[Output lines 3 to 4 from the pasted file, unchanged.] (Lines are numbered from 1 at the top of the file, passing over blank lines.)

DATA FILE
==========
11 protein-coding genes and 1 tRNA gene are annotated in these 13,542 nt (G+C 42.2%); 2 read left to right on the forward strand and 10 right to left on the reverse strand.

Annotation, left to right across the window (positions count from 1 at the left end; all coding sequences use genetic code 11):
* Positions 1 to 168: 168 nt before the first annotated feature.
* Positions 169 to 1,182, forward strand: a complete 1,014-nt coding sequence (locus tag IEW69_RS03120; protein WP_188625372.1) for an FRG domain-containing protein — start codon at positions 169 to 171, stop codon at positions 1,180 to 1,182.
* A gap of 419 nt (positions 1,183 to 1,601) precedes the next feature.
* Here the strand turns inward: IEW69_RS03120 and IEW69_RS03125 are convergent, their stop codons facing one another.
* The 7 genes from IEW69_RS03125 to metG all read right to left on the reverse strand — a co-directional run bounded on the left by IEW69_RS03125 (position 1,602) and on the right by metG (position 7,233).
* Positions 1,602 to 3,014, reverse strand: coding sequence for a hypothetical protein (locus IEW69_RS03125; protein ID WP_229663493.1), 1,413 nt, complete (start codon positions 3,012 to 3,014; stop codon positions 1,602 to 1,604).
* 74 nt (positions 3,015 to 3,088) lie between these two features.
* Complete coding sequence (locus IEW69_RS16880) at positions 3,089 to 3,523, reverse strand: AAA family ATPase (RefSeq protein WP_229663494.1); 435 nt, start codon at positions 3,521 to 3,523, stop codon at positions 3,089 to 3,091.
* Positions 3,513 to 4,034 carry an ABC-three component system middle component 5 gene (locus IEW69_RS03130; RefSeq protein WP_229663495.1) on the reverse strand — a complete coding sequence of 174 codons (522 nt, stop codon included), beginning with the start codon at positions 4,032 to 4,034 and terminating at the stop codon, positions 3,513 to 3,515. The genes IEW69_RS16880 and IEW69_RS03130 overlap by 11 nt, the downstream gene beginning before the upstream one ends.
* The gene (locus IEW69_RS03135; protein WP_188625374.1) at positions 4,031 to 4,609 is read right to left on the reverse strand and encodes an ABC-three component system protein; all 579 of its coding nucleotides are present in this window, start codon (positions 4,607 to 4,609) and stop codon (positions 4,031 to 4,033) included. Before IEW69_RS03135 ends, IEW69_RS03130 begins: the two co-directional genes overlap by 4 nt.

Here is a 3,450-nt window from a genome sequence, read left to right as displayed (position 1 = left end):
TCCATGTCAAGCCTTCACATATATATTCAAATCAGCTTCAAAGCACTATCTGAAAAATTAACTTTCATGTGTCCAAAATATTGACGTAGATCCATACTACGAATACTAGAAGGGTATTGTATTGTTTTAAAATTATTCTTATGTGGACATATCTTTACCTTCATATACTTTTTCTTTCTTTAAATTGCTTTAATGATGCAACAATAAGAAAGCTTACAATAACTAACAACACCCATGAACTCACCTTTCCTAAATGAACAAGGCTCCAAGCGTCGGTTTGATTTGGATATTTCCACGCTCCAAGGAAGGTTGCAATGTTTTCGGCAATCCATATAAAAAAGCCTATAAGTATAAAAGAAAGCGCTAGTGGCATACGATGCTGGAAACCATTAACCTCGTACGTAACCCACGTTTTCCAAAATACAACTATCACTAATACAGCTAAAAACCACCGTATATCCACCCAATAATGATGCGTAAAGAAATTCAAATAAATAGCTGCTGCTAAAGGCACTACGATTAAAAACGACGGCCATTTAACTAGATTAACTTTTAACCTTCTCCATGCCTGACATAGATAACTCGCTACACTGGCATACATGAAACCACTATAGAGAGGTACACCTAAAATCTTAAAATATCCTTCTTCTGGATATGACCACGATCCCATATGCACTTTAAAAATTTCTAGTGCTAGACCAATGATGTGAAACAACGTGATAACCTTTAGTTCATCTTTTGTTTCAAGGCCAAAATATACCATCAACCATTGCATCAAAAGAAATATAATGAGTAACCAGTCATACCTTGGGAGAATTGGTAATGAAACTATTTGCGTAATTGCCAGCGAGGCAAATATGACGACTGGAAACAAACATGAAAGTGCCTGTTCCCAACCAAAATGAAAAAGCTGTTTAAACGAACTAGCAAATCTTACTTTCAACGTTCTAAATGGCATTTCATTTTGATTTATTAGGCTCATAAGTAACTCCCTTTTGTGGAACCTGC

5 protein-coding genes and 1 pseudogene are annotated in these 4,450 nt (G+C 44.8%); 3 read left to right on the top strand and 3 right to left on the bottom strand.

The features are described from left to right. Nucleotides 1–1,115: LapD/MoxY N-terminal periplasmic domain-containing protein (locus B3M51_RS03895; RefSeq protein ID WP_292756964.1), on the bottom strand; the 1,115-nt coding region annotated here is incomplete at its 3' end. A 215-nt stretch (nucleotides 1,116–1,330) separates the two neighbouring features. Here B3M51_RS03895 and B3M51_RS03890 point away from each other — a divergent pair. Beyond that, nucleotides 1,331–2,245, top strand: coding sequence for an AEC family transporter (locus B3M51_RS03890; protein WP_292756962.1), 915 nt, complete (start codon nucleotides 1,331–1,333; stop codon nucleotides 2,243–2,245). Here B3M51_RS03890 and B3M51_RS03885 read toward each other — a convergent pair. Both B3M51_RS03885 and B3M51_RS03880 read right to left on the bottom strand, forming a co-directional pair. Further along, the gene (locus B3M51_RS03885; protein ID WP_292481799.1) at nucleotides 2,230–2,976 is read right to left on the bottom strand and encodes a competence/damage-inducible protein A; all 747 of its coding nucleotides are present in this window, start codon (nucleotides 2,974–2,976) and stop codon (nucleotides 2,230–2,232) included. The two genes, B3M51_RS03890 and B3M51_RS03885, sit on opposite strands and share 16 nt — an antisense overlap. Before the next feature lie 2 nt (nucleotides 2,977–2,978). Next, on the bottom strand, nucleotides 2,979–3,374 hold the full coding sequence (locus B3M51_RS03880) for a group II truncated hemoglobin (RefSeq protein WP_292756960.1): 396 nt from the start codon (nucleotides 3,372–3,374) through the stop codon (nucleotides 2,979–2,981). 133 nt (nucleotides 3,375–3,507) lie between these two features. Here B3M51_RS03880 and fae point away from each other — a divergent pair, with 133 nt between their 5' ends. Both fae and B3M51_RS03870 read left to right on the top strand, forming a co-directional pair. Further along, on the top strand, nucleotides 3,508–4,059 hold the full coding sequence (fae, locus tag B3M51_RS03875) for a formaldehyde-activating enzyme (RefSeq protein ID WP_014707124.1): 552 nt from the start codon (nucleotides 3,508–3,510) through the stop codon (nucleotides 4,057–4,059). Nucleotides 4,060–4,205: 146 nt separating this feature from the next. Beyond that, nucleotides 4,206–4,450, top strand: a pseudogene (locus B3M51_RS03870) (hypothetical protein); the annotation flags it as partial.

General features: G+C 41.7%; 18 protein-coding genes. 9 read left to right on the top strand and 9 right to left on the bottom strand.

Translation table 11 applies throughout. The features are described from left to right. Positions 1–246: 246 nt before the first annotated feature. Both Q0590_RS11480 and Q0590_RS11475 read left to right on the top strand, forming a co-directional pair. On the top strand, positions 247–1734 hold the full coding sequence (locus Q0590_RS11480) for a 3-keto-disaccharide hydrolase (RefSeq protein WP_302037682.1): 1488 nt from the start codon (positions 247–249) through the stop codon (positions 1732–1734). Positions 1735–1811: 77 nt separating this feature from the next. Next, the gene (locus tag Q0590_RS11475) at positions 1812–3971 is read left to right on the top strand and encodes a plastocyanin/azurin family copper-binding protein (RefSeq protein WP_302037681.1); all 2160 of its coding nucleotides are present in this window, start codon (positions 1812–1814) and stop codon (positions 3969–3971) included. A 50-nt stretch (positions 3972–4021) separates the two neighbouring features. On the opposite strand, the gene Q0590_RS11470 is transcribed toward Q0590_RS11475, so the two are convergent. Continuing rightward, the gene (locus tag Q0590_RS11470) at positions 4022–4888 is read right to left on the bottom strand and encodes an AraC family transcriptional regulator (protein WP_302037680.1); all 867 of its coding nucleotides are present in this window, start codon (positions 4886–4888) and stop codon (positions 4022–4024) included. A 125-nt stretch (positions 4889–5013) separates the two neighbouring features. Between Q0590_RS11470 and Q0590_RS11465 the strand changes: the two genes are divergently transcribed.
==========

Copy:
* Positions 1 to 168: 168 nt before the first annotated feature.
* Positions 169 to 1,182, forward strand: a complete 1,014-nt coding sequence (locus tag IEW69_RS03120; protein WP_188625372.1) for an FRG domain-containing protein — start codon at positions 169 to 171, stop codon at positions 1,180 to 1,182.